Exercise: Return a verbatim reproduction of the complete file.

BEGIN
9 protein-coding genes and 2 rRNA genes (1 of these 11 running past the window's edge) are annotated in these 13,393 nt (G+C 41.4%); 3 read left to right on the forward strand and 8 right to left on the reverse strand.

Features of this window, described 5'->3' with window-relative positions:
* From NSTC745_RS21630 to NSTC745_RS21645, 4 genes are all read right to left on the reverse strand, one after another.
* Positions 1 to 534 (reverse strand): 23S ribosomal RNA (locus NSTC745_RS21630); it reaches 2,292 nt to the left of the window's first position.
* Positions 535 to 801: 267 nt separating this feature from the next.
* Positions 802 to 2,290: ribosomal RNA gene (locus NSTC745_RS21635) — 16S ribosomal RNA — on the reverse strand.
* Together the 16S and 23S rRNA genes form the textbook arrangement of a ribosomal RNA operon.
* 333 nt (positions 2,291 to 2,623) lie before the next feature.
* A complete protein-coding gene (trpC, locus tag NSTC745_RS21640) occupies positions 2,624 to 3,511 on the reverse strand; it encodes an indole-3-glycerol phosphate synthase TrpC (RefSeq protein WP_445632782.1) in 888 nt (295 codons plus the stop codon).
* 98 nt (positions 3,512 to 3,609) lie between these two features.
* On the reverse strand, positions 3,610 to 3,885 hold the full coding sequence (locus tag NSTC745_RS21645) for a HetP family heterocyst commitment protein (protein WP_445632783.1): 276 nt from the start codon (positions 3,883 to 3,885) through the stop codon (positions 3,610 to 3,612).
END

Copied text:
9 protein-coding genes and 2 rRNA genes (1 of these 11 running past the window's edge) are annotated in these 13,393 nt (G+C 41.4%); 3 read left to right on the forward strand and 8 right to left on the reverse strand.

Features of this window, described 5'->3' with window-relative positions:
* From NSTC745_RS21630 to NSTC745_RS21645, 4 genes are all read right to left on the reverse strand, one after another.
* Positions 1 to 534 (reverse strand): 23S ribosomal RNA (locus NSTC745_RS21630); it reaches 2,292 nt to the left of the window's first position.
* Positions 535 to 801: 267 nt separating this feature from the next.
* Positions 802 to 2,290: ribosomal RNA gene (locus NSTC745_RS21635) — 16S ribosomal RNA — on the reverse strand.
* Together the 16S and 23S rRNA genes form the textbook arrangement of a ribosomal RNA operon.
* 333 nt (positions 2,291 to 2,623) lie before the next feature.
* A complete protein-coding gene (trpC, locus tag NSTC745_RS21640) occupies positions 2,624 to 3,511 on the reverse strand; it encodes an indole-3-glycerol phosphate synthase TrpC (RefSeq protein WP_445632782.1) in 888 nt (295 codons plus the stop codon).
* 98 nt (positions 3,512 to 3,609) lie between these two features.
* On the reverse strand, positions 3,610 to 3,885 hold the full coding sequence (locus tag NSTC745_RS21645) for a HetP family heterocyst commitment protein (protein WP_445632783.1): 276 nt from the start codon (positions 3,883 to 3,885) through the stop codon (positions 3,610 to 3,612).